COVID-19 lessons from PMA
You may have heard about the COVID-19 outbreak in the Philippine Military Academy (PMA) in Baguio City. The newspaper reports vary in the numbers, but the Department of Health’s figure was 53 cadets.
Newspaper reports seem to be based on statements from PMA officials, who said the reported infections included food handlers, and were apparently the source of the infections.
It will be important to conduct more rigorous contact tracing and to look at how the infections spread. After all, PMA cadets have been under strict lockdown all these months—that is, they all live inside the campus in the PMA dorms and are not allowed to leave the PMA premises.
If the outbreak started with food handlers who live outside the campus, then it shows how difficult it is to create “bubbles” or “pods.” The idea with these bubbles is to have people stay together as isolated as possible from the outside world and to be extra vigilant with protective measures when they do go out: masks, handwashing and sanitizers, physical distancing.
The problem, though, is that the slightest lapse in these precautionary measures, especially if they occur in a crowd or an enclosed space where someone already has the infection, can mean you become Patient X who will start a new cluster when you get home to your “pod” or “bubble.”
In the case of the PMA, I suspect the dorms facilitated the spread among the cadets, as has been happening in other countries that started face-to-face classes and dorm living. Because of prolonged exposure, with several cadets sharing a room for several hours each night, infections would have spread quickly.
The PMA can reduce the risks of future outbreaks with stricter screening of faculty and staff who live out. I see too many lapses in the screening as weary people scribble illegible information on the contact tracing forms. More important is public education, so people learn to stay home if they are experiencing symptoms — fever, cough and, now considered very important, loss of the senses of smell and taste.
That, of course, is easier said than done, especially for people who depend on wages paid by the day. Moreover, the PMA cases seem to reflect a pattern of asymptomatic cases, which has become quite common in the Philippines; people are shocked to find out they are positive when mass testing is done in larger institutions.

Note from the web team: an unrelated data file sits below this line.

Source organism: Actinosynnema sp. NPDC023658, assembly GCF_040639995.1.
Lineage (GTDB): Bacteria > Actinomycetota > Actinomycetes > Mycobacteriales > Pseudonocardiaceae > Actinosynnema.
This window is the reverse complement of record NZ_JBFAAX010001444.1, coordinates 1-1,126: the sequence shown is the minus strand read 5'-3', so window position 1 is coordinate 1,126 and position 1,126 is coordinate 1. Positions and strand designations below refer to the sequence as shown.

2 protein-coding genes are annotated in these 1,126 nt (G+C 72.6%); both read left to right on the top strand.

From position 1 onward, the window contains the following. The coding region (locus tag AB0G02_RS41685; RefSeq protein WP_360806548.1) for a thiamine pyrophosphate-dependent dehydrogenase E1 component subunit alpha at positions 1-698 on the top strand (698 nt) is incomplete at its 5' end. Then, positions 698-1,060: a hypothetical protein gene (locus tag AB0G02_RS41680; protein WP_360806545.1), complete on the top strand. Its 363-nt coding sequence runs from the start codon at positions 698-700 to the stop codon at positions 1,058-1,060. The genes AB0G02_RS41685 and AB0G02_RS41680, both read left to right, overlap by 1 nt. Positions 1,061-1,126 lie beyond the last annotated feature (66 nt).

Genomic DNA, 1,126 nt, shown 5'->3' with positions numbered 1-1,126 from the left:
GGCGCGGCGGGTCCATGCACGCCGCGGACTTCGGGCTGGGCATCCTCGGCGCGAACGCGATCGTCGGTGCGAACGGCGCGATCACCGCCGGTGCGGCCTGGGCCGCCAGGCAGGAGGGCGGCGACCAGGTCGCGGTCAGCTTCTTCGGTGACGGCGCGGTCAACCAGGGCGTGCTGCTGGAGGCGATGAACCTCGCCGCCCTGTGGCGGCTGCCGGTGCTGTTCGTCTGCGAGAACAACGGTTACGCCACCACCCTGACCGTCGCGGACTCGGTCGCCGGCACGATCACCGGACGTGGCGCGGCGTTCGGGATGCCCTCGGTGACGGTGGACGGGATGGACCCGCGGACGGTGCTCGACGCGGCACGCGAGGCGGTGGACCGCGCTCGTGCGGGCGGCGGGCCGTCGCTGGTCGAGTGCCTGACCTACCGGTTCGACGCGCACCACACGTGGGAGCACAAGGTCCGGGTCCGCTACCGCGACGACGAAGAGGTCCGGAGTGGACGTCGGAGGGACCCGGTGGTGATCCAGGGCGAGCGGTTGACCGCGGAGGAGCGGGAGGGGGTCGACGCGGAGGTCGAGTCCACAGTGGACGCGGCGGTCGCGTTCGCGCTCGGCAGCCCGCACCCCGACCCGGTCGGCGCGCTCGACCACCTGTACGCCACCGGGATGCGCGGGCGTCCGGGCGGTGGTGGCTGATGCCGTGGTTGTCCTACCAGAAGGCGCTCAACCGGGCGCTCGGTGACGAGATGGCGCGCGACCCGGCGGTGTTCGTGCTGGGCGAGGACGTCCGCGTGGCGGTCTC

Unfortunately, too, we have been weak when it comes to tackling an important variable with COVID-19 infections: ventilation. Because I’ve been helping a college with their construction of a new campus, I’ve had to learn as much as I can, from other countries’ experiences, about ventilation. With the school I’ve been helping, I’ve been practically begging them to reduce their occupancy ratios for dorm rooms and also to make sure ventilation is adequate. I was able to recruit UP Diliman’s Dr. Menandro Berana, who is an engineer specializing in HVAC (heating, ventilation, air conditioning) to advise the school. He explains that with COVID-19 and other infectious diseases, all our buildings and rooms must have provisions for exhaust fans as well as input fans to bring in fresh air.
The German government has officially included the periodic airing of rooms as a way to prevent COVID-19. The more people have been together in a room for a prolonged period of time, the more important it will be to ventilate.
Air conditioned rooms will need to be ventilated even more frequently because most air conditioning units only recirculate the air, in effect allowing the virus to stay suspended inside a room for a prolonged period.
If we are to start face to face classes in the next school year, government will need to come up with guidelines for ventilation, especially for classrooms, cafeterias, libraries, and, most of all, dorms. Beyond ventilation, there may even have to be rules for dorm rooms being reserved only for sleeping, because long conversations and singing, a favorite pastime, will help spread the virus if someone is already infected.
Here’s a YouTube video from Japanese engineers for improvised room ventilation: COVID-19: Clearing the Air Effectively
And here’s an online guide produced by the Massachusetts Institute of Technology to calculate the optimum number of people in rooms — you input such variables as the size of the room and what the room will be used for, and they calculate the number of occupants that can safely stay together and for how long: COVID-19 Indoor Safety Guideline.
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